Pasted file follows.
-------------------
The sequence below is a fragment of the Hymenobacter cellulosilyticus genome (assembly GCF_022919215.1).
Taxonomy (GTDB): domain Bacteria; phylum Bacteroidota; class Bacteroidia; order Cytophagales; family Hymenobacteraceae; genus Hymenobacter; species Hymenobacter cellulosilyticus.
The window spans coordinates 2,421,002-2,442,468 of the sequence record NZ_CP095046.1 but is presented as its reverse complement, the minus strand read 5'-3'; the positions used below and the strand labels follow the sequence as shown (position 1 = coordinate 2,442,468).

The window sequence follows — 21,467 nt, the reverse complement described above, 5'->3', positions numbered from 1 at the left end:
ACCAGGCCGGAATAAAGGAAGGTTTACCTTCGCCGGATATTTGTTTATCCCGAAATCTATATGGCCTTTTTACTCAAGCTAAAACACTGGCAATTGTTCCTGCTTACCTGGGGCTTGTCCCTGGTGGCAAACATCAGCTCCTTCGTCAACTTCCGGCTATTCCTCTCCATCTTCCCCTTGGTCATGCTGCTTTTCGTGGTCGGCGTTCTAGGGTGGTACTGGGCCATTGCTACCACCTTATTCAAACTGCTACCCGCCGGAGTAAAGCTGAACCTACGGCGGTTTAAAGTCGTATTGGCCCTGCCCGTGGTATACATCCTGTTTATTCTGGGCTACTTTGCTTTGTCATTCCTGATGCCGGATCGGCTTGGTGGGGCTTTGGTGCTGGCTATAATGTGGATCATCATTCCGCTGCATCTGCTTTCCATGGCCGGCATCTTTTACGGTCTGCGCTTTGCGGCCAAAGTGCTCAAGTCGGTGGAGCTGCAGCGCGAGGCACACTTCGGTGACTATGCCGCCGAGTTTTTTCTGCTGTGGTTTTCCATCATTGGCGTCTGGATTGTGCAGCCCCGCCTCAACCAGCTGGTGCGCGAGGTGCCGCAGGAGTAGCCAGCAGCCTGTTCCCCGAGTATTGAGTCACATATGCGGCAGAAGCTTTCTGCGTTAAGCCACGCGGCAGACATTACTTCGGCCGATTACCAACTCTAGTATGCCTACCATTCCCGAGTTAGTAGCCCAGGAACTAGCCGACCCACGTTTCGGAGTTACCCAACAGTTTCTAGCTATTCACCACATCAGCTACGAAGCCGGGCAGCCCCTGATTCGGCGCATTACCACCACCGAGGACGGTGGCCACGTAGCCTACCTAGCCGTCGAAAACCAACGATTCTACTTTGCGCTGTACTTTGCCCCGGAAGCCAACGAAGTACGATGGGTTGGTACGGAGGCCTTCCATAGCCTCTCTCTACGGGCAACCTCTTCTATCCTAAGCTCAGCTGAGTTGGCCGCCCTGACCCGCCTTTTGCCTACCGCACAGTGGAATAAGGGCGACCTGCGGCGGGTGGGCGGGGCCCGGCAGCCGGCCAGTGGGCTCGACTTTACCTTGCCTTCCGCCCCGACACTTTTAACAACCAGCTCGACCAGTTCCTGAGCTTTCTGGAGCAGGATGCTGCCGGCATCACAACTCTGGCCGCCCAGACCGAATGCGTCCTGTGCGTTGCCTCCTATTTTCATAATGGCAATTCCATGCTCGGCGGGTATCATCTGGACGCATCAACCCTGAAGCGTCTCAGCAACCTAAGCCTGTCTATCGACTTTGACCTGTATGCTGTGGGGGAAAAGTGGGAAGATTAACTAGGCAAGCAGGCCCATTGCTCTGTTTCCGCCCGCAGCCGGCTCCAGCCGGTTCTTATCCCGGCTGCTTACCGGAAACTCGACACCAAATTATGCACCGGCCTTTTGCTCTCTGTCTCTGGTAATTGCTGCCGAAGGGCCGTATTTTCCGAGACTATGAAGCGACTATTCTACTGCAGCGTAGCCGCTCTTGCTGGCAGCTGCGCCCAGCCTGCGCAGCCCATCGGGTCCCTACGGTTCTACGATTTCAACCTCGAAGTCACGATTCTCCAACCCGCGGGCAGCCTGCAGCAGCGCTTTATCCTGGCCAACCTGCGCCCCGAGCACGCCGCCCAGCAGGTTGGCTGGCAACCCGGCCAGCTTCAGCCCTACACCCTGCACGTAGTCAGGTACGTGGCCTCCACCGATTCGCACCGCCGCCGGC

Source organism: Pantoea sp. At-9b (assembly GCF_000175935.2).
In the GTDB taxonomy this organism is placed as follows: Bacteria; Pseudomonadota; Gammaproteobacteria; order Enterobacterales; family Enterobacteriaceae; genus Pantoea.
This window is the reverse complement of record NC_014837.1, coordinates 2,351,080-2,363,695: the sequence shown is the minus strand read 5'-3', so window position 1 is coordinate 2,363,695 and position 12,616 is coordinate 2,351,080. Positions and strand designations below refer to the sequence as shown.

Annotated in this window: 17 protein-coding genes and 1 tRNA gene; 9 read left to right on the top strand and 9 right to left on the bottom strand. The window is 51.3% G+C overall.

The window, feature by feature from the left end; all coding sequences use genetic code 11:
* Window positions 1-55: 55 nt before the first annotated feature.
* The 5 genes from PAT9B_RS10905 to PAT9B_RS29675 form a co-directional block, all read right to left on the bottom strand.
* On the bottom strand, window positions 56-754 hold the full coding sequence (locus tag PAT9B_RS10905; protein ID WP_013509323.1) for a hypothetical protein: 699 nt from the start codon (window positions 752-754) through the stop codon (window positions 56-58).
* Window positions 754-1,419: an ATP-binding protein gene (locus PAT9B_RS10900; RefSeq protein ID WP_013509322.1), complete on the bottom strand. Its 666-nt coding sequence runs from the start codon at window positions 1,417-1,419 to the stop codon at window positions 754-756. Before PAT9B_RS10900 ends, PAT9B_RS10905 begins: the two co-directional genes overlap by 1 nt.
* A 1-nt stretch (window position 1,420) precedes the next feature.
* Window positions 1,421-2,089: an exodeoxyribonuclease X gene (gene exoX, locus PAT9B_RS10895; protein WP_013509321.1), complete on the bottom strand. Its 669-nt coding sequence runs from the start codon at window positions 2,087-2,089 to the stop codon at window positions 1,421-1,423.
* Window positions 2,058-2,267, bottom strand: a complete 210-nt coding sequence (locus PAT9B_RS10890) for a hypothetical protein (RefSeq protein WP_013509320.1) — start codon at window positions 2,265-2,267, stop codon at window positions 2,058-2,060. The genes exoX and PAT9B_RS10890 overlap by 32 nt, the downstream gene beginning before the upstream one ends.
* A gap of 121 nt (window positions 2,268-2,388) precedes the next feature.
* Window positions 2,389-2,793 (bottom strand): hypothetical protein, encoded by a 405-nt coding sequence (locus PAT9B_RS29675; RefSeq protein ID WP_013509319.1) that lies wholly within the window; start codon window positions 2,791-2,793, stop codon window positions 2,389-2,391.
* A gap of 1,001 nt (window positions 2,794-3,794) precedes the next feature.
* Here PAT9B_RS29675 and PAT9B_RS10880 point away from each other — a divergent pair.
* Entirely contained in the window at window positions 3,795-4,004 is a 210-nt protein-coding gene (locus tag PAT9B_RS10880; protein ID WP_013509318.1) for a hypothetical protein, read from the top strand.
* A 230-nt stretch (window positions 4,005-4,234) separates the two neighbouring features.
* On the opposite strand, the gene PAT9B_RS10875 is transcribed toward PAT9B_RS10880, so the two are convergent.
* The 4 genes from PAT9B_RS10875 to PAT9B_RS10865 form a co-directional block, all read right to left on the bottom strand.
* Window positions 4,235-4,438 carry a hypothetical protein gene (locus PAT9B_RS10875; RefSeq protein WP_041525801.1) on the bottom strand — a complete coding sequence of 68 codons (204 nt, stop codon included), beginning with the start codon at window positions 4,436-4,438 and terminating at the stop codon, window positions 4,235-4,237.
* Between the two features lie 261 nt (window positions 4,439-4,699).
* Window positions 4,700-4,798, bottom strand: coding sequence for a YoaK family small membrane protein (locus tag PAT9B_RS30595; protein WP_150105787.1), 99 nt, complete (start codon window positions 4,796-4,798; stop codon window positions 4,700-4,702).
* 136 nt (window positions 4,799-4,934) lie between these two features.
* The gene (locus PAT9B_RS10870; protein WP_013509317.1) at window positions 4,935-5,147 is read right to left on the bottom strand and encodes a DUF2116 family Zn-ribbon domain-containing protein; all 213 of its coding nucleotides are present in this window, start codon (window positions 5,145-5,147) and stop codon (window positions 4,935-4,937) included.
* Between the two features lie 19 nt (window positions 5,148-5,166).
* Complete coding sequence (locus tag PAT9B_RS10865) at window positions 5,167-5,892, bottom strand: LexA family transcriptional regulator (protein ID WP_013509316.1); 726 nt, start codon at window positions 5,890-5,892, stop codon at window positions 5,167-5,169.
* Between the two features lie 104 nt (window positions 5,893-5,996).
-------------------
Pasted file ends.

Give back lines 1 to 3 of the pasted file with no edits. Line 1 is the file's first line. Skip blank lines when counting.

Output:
The sequence below is a fragment of the Hymenobacter cellulosilyticus genome (assembly GCF_022919215.1).
Taxonomy (GTDB): domain Bacteria; phylum Bacteroidota; class Bacteroidia; order Cytophagales; family Hymenobacteraceae; genus Hymenobacter; species Hymenobacter cellulosilyticus.
The window spans coordinates 2,421,002-2,442,468 of the sequence record NZ_CP095046.1 but is presented as its reverse complement, the minus strand read 5'-3'; the positions used below and the strand labels follow the sequence as shown (position 1 = coordinate 2,442,468).